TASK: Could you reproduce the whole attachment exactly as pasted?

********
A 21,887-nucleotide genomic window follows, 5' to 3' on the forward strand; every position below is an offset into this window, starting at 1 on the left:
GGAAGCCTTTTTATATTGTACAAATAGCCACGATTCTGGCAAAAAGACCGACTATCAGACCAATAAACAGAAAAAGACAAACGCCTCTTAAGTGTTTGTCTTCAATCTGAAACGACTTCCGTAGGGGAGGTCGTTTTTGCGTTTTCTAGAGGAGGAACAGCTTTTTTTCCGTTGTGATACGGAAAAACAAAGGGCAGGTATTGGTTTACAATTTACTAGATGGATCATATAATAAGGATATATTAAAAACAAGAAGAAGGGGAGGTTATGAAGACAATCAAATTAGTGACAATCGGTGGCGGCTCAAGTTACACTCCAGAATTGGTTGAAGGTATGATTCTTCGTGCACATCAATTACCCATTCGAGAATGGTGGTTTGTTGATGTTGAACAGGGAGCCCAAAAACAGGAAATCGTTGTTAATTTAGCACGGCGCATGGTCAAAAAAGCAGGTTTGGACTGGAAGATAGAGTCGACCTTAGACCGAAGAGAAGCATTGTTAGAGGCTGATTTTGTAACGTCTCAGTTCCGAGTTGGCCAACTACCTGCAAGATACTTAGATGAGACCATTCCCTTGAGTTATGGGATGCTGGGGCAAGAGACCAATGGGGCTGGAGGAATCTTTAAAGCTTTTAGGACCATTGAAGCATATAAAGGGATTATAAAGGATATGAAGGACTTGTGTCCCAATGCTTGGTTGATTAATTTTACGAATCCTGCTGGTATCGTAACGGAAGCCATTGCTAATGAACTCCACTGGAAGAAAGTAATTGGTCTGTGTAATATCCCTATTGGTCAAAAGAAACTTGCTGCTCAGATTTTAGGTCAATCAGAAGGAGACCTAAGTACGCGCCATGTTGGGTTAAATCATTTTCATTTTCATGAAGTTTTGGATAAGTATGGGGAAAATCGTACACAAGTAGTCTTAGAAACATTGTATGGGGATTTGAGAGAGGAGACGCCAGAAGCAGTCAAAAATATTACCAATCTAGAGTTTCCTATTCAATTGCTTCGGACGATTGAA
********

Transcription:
A 21,887-nucleotide genomic window follows, 5' to 3' on the forward strand; every position below is an offset into this window, starting at 1 on the left:
GGAAGCCTTTTTATATTGTACAAATAGCCACGATTCTGGCAAAAAGACCGACTATCAGACCAATAAACAGAAAAAGACAAACGCCTCTTAAGTGTTTGTCTTCAATCTGAAACGACTTCCGTAGGGGAGGTCGTTTTTGCGTTTTCTAGAGGAGGAACAGCTTTTTTTCCGTTGTGATACGGAAAAACAAAGGGCAGGTATTGGTTTACAATTTACTAGATGGATCATATAATAAGGATATATTAAAAACAAGAAGAAGGGGAGGTTATGAAGACAATCAAATTAGTGACAATCGGTGGCGGCTCAAGTTACACTCCAGAATTGGTTGAAGGTATGATTCTTCGTGCACATCAATTACCCATTCGAGAATGGTGGTTTGTTGATGTTGAACAGGGAGCCCAAAAACAGGAAATCGTTGTTAATTTAGCACGGCGCATGGTCAAAAAAGCAGGTTTGGACTGGAAGATAGAGTCGACCTTAGACCGAAGAGAAGCATTGTTAGAGGCTGATTTTGTAACGTCTCAGTTCCGAGTTGGCCAACTACCTGCAAGATACTTAGATGAGACCATTCCCTTGAGTTATGGGATGCTGGGGCAAGAGACCAATGGGGCTGGAGGAATCTTTAAAGCTTTTAGGACCATTGAAGCATATAAAGGGATTATAAAGGATATGAAGGACTTGTGTCCCAATGCTTGGTTGATTAATTTTACGAATCCTGCTGGTATCGTAACGGAAGCCATTGCTAATGAACTCCACTGGAAGAAAGTAATTGGTCTGTGTAATATCCCTATTGGTCAAAAGAAACTTGCTGCTCAGATTTTAGGTCAATCAGAAGGAGACCTAAGTACGCGCCATGTTGGGTTAAATCATTTTCATTTTCATGAAGTTTTGGATAAGTATGGGGAAAATCGTACACAAGTAGTCTTAGAAACATTGTATGGGGATTTGAGAGAGGAGACGCCAGAAGCAGTCAAAAATATTACCAATCTAGAGTTTCCTATTCAATTGCTTCGGACGATTGAA